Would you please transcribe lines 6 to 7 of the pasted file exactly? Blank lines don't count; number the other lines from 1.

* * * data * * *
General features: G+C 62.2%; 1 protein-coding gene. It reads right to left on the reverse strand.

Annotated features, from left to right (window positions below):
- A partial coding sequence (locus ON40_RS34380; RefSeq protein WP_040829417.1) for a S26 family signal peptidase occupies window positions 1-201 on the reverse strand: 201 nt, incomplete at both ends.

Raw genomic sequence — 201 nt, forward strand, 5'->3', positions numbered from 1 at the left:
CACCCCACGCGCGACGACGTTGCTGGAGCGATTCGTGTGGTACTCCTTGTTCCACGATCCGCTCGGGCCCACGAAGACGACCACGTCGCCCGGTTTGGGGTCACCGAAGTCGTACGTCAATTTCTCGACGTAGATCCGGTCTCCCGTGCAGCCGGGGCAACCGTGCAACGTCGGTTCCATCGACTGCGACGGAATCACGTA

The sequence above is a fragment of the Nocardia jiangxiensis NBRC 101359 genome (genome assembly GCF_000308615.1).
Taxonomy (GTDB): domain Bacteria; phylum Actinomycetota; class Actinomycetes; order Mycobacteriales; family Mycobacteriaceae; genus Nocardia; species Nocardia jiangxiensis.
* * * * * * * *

The sequence above is a fragment of the Nocardia jiangxiensis NBRC 101359 genome (genome assembly GCF_000308615.1).
Taxonomy (GTDB): domain Bacteria; phylum Actinomycetota; class Actinomycetes; order Mycobacteriales; family Mycobacteriaceae; genus Nocardia; species Nocardia jiangxiensis.